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Unusual Transplant-associated Infections: Just How Unusual?

Tuesday, November 18, 2014, at 1pm EST.

Photo: Boy with doctor

In 2013, 28,955 organ transplants were performed in this country. Of these, 22,967 were conducted using organs procured from deceased donors. As impressive as this number may seem, the demand is even greater, with over 123,000 people currently awaiting an organ transplant. The Organ Procurement and Transplantation Network, or OPTN, attempts to increase the number of and access to transplants while working to reduce the risk of transmission of disease from organ donors to recipients. While some organ transplantations are life-saving procedures, serious illness and death can occur from undetected infections in donor organs and tissues.

Transplant centers have very little time to evaluate if the need for transplant for a particular recipient outweighs the possible risk of infection from a potential donor. In the case of transplants from deceased donors, time and other factors limit the testing that can be performed prior to transplant and for each donor there is the potential to infect multiple recipients.  In addition to laboratory testing, all potential deceased donors undergo a medical risk assessment to screen for potential infectious agents.  However, complete and accurate information can be very difficult to obtain at the time of organ donation. Over the past decade, new efforts in surveillance, detection, and screening of health risks have been employed to make transplants safer and to ensure that recipients have the best outcomes possible.

Join us for this session of Public Health Grand Rounds as we present some of the common themes that have emerged in unusual transplant-transmitted infections. Specifically, we will hear about the work that CDC and partners in the organ transplantation community are actively doing to further reduce the risk of unusual transplant-associated infections.



November 2014

Beyond the Data Beyond brings you "take home" messages for you to use in your practice, in your classroom and in your home.

Dr. Phoebe Thorpe and Dr. Sherif Zaki discuss the important work being done to further reduce the risk of unusual transplant-associated infections.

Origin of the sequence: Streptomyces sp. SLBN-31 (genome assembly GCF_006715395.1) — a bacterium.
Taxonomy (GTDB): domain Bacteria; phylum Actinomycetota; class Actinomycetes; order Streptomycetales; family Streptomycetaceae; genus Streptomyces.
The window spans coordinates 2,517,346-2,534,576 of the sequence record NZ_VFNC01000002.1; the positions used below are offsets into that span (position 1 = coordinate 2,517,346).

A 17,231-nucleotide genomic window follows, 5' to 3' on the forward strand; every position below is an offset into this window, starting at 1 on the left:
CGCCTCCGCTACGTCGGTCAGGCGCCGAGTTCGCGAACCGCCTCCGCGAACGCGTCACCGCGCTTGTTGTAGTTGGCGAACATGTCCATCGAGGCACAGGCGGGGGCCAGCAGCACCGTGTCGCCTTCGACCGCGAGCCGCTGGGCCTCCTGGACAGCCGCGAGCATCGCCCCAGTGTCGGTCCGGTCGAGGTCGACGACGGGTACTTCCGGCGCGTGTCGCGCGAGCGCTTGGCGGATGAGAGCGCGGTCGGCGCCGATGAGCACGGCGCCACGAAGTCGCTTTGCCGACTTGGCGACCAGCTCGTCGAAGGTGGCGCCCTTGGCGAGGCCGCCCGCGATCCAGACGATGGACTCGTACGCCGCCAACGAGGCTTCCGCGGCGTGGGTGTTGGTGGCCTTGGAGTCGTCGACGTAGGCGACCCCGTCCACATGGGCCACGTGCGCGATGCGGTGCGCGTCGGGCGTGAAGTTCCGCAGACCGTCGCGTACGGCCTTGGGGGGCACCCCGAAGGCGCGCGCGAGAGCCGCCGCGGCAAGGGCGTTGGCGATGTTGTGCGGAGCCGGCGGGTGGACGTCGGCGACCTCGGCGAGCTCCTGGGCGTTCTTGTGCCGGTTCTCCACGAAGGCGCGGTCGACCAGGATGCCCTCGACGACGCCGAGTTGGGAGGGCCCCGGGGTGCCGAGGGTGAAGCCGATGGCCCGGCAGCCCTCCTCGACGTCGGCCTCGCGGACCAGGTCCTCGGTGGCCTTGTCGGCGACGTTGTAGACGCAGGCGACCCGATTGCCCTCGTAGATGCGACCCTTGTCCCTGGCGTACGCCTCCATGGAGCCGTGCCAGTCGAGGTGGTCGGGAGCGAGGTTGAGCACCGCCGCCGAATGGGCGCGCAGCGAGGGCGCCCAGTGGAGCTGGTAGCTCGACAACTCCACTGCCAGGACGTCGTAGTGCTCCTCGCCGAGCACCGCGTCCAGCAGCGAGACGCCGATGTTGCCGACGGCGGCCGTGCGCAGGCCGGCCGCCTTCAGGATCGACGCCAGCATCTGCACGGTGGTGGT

Ensure that organs are safe requires:

  • Involvement by many disciplines including: pathologists, epidemiologists, clinicians, and others
  • Global collaboration between federal and state agencies as well as academic institutions
  • Continued focus on improving regulations and screening procedures

CDC and its organ transplantation partners encourage viewers to consider organ donation – it really is a gift of life.

Presented By:

Robert Walsh
Director, Division of Transplantation
Healthcare Systems Bureau, Health Resources and Services Administration
“Supply and Demand for Organ Transplantation in the United States”

Daniel Kaul, MD
Director,Transplant Infectious Disease Services, University of Michigan
Chair, Disease Transmission Advisory Committee, United Network for Organ Sharing
“Current Screening of Organ Donors for Donor-derived Infections”

Sherif R. Zaki, MD, PhD
Chief, Infectious Diseases Pathology Branch
National Center for Emerging and Zoonotic Infectious Diseases, CDC
“The Role of Public Health and Pathology in Detecting Emerging Transplant-associated Infections”

Sridhar V. Basavaraju, MD
Commander, U. S. Public Health Service
Medical Officer, Office of Blood, Organ, and Other Tissue Safety
National Center for Emerging and Zoonotic Infectious Diseases, CDC
“Preventing Unusual Transplant-associated Infections

Facilitated By:

John Iskander, MD, MPH, Scientific Director, Public Health Grand Rounds
Phoebe Thorpe, MD, MPH, Deputy Scientific Director, Public Health Grand Rounds
Susan Laird, MSN, RN, Communications Director, Public Health Grand Rounds

  • Page last reviewed: November 20, 2014
  • Page last updated: November 20, 2014
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